Polvere che gira / Genealogy of the project /

My interest in marble dust particles begins with the research project Martellata_14.09.91, the artistic production of which has been realized during a residency at the Royal Academy of Spain in Rome from March to October 2022.

Martellata_14.09.91 is a chrono-material reflection on one of the most paradigmatic acts of iconoclasm of the 20th century: the hammer blow that Piero Cannata gave to the second toe of the left foot of Michelangelo Buonarroti’s David.

In 2017, quite early in the data collection phase, I had a vision that changed the course of the project: a sculpture of suspended dust in the shape of a wall, or a waterfall of marble particles.

This image was mainly motivated by three different facts:
1) The fragments that were collected after the iconoclastic act were not sufficient for the reconstruction of David’s toe – the missing matter was in the form of dust, which was barely collected.
2) The restorers and scientists of the CNR (Consiglio Nazionale delle Ricerche), decided to carry out crystallographic and petrographic analyses of three of the fragments of the toe. The tests revealed, on the one hand, the quarry of origin of the marble block that was given to Michelangelo for the sculpture and, on the other hand, that the sculpture is in a very fragile physical state, right in the phase prior
to becoming ‘marmo zuccherino’ – which could be translated as ‘flourish marble’ or ‘dusty marble’.
3) The toe – as the restorers themselves explained to me – was reconstructed by adding marble powder and removable glue.

Dust, then, is an elementary material, present in all the stages related to the sculpture: extracting the block of marble, carving, restoring, etc. On the other hand, the image of the ç turning into a curtain of sand has been strong and present ever since.

This is how I recovered my fascination for geological phenomena, which I had already nurtured as a speleology practitioner and as a specialist in lithography during my BA in Fine Arts. Therefore, I studied the formation and erosion processes of marble, but this time also focusing on the old and current stone extraction methodologies in the different quarries of Carrara. At the same time, I investigated the interest that Michelangelo himself had in the choice of his blocks to sculpt,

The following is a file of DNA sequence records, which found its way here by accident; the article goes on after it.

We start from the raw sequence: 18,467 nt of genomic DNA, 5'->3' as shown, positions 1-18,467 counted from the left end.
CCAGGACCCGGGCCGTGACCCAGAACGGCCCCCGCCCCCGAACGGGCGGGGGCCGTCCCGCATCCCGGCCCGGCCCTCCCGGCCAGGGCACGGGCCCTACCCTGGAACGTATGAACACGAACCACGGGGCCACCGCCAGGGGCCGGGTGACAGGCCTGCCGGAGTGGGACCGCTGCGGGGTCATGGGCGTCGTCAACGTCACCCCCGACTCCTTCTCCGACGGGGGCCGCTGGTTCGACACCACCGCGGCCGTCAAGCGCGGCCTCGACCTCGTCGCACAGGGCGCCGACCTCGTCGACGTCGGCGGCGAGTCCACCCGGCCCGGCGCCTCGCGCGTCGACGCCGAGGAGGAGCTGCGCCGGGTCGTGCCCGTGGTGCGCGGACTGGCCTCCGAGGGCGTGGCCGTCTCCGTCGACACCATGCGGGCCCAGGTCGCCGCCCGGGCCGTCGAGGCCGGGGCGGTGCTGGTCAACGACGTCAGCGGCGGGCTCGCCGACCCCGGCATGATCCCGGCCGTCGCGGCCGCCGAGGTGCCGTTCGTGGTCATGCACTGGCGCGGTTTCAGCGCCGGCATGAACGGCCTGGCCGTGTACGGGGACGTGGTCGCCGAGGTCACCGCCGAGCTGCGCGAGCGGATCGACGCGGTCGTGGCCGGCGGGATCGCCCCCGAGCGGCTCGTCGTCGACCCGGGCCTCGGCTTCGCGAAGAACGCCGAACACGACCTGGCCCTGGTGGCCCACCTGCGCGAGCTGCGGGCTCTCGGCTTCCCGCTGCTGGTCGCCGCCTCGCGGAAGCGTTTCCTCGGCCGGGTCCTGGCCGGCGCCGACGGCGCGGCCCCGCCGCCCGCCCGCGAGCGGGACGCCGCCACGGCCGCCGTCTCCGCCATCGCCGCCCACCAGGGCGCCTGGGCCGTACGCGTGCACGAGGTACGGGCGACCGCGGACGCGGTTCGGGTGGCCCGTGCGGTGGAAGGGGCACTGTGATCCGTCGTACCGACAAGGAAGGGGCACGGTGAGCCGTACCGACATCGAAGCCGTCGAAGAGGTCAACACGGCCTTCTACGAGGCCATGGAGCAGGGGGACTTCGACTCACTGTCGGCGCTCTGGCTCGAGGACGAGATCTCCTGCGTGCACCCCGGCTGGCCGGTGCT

since he was the only Renaissance artist to visit Carrara in order to give detailed instructions to the stonemasons. Furthermore, the scientists of the National Research Centre of Italy have instructed me in the processes of marble degradation and the reasons for the stone to become ‘marmo zuccherino’.

Very fast, the image of a curtain of marble dust turned into a cloud of marble dust. As I imagined clouds of marble dust at different times, one question was running through my head: Did Piero Cannata’s hammer blow also release marble nano- particles into the air? How could I capture the testimony of these particles, access to the information they contain? How to be able to work from the materiality of the dust itself?

In parallel with other areas of the project, I began to do more research on invisible stone particles. This is how I contacted the Geology departments of both the Autonomous University of Barcelona and the University of Helsinki. In the Bellaterra sedimentation laboratory, I did a granulometry of a sand sample from the Fantiscritti quarry, Carrara. In Helsinki I contacted Katja Bohm, a researcher specialized

in the study of airborne particles in order to learn how to study these tiny units
of information. There I was mainly introduced to the use of a scanning electron microscope (SEM) and the coating necessary for the visualization of the samples; at the same time they told me about the construction of dust traps.

Since then, I have continued to cultivate an interest in marble particles. During the first months of the pandemic, the visualizations of the coronavirus aerosols reminded me of the marble clouds I had been seeing since 2017, and so I started a series of drawings in relation to them. On the other hand, in June 2020, I also worked on the video In Suspension. This short essay is a work derived from Martellata_14.09.91 which is based on geological findings related to marble particles while considering how to approach the information – the memory – contained in a tiny grain of impalpable dust.

To make matters worse, and also because of the pandemic, I changed my residence to La Ràpita, in the Ebro Delta, at the sea shore. From this location, I dedicated myself to documenting on video how the strong winds in the region move and lift
the grains of sand. On the other hand, and as a result of visiting the quarry Marbres Castell in Ulldecona, I also couldn’t stop running to lift the dust that accumulates in its facilities.

And it is when I find myself in such circumstances that I wonder if the fact of having spent my childhood in the workshop of what had been a family artisan business, caused even me to be trapped between the particles of flour that were suspended in the air when my father (and also myself when older) worked the different pastries and cakes.